Most people come into contact with chemicals on a daily basis, especially
if they use household chemicals to clean their kitchen, bathroom, and
floors. Although minimal exposure to certain chemicals is generally deemed
safe, continuous or prolonged exposure to chemicals is not considered
safe or healthful.
We can be exposed to chemicals at home, but generally that’s a choice
that we make. We can choose to purchase non-toxic “green”
or environmentally friendly cleaners or even vinegar to clean our homes
if we want to avoid the toxic effects of household chemicals.
But what about other exposures? Aside from their homes, people are frequently
exposed to chemicals through their work. Many of these chemicals are just
as dangerous as household chemicals, if not
Dangerous Chemicals at Work
Dozens of industries deal with hazardous, toxic chemicals on a daily basis.
In order for workers to be made sick by a harmful chemical, a certain
amount of it must enter their bodies. Harmful chemicals can get into workers’
bodies through the air they breathe, through vapors that burn their eyes,
or they can be absorbed through the worker’s skin.
Everyone responds differently to chemicals. Some people may come into contact
with a dangerous chemical daily and are never harmed. Others, may be extra
sensitive to a chemical’s vapors and get extremely sick. Sometimes,
workers develop deadly
occupational diseases after being exposed to a particular chemical for years.
Several factors determine whether a worker gets sick from chemical exposure, such as:
- The type of chemical,
- The amount of the chemical that he or she is exposed to,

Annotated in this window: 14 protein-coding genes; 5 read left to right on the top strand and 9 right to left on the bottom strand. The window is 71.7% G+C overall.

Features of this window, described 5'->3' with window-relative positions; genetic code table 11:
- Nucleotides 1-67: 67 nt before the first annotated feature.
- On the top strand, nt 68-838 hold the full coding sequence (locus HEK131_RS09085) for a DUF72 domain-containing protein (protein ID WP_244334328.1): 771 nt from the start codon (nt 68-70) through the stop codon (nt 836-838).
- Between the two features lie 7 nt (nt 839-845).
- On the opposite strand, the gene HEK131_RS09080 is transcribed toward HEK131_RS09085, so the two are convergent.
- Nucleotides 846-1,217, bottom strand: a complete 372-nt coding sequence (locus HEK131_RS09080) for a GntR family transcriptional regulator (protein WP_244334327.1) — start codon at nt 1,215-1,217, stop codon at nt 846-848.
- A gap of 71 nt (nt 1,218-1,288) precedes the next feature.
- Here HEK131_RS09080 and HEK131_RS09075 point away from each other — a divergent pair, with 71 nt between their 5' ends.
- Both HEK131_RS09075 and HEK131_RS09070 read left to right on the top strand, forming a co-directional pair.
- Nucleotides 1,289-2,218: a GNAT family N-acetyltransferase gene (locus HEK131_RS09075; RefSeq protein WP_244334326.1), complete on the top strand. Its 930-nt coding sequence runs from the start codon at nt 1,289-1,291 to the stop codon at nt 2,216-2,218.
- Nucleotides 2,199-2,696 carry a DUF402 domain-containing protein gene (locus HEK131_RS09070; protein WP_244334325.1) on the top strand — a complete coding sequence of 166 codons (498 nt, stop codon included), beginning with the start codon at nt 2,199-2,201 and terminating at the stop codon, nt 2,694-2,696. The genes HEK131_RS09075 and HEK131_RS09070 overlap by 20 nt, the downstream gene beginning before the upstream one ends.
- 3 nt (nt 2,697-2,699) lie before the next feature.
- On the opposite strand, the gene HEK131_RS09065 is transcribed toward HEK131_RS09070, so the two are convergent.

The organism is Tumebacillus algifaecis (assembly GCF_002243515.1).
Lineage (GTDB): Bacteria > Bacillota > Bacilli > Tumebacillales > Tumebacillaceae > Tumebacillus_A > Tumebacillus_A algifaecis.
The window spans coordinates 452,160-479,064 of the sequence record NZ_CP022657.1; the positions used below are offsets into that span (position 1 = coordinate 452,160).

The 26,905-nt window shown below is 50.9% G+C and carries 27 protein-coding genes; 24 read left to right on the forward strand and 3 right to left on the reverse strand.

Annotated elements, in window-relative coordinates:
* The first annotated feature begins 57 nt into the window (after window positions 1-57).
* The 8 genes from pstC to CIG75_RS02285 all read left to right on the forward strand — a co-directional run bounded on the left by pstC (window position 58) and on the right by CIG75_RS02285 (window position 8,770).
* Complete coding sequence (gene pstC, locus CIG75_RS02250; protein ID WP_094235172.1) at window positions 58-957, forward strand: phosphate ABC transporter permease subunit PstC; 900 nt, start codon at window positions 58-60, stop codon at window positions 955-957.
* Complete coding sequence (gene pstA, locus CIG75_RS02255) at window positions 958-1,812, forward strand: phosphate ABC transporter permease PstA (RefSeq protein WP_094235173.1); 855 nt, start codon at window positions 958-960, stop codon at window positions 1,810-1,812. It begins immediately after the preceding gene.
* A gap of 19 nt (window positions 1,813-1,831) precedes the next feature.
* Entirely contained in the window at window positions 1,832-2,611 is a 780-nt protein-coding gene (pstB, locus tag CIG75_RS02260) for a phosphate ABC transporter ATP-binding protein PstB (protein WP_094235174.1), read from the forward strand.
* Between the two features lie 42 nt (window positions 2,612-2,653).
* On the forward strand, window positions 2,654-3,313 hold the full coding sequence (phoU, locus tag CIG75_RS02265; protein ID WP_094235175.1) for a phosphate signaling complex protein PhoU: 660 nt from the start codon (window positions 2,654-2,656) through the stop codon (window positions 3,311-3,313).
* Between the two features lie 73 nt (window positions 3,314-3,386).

- How long the worker was exposed to the chemical,
- How often the worker was exposed to the chemical,
- How the chemical entered the worker’s body, and
- The worker’s overall health.
Common Contaminants that Harm Workers
There are literally dozens of different chemicals that affect workers’
respiratory system, renal system, cardiovascular system, reproductive
system, immune system, skin, hepatic system, and nervous system.
Some of these harmful chemicals include: asbestos (old insulation), radon,
carbon monoxide, lead, uranium, chlorinated hydrocarbon solvents, carbon
disulfide (industrial production), nitrates (fertilizers), methylene chloride,
arsenic (pressure treated wood), and pesticides.
Chemicals, such as arsenic, carbon monoxide and cyanide affect the nervous
system. Long-term exposure can lead to serious health effects, including
confusion, speech problems, loss of sensation, muscle strength, or coordination.
Exposure to chemicals, such as asbestos, soot, benzene, or carbon monoxide
can lead to respiratory problems, such as lung cancer, chronic bronchitis,
emphysema, and decreased oxygen supply in the blood.
Chemicals Causing Occupational Diseases
There are too many ill health effects associated with chemical exposure
to list. We can say for sure that many dangerous chemicals used in the
workplace cause dozens of occupational diseases, which can lead to disability,
a decreased quality of life, or in the worst cases, a premature death.
If you are suffering from an occupational disease as a result of being
exposed to certain dangerous chemicals from your work, we urge you to
contact our New York
workers’ compensation firm to schedule a
free case evaluation with an experienced member of our legal team.